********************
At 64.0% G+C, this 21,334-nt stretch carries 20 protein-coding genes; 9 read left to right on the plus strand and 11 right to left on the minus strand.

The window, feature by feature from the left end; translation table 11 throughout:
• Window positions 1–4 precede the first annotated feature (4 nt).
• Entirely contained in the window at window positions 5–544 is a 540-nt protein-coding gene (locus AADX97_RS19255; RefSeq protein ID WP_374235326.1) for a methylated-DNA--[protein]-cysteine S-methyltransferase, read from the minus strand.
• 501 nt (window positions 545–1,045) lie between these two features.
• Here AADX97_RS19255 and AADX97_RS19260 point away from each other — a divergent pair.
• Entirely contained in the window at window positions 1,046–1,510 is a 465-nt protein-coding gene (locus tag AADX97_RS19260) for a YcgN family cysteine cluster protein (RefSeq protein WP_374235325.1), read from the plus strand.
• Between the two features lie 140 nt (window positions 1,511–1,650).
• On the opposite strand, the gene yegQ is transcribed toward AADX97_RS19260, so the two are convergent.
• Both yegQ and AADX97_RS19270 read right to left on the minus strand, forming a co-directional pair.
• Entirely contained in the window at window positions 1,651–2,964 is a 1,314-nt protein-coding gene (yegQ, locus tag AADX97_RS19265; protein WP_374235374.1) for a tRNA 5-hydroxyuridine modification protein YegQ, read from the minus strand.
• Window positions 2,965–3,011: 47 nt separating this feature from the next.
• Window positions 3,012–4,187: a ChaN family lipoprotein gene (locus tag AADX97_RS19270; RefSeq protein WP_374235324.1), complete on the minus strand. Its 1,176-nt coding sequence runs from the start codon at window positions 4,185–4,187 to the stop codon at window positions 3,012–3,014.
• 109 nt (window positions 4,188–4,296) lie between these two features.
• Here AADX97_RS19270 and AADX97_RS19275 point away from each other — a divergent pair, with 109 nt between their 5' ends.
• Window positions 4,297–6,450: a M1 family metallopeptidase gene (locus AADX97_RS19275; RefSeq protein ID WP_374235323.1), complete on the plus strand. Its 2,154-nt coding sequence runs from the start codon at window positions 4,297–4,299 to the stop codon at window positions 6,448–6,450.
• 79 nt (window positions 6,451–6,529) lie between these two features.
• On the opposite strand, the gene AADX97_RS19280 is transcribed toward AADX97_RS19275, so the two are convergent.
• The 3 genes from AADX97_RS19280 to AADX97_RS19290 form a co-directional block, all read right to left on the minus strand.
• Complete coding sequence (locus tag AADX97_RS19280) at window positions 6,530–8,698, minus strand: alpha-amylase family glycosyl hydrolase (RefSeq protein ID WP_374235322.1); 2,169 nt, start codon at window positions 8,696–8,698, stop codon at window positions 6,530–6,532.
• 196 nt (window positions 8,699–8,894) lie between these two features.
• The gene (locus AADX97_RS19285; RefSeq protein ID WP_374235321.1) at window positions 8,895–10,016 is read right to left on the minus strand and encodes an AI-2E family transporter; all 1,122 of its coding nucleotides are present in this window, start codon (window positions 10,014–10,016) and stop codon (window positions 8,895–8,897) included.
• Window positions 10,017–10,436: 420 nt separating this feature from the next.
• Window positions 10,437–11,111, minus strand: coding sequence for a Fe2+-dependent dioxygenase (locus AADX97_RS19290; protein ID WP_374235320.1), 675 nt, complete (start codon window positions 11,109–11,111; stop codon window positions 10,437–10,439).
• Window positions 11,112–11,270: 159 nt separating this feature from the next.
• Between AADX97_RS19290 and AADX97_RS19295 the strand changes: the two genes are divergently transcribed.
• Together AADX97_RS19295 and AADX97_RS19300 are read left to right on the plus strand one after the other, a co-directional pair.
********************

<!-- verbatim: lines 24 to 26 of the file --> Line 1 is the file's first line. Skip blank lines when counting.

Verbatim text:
• Window positions 10,437–11,111, minus strand: coding sequence for a Fe2+-dependent dioxygenase (locus AADX97_RS19290; protein ID WP_374235320.1), 675 nt, complete (start codon window positions 11,109–11,111; stop codon window positions 10,437–10,439).
• Window positions 11,112–11,270: 159 nt separating this feature from the next.
• Between AADX97_RS19290 and AADX97_RS19295 the strand changes: the two genes are divergently transcribed.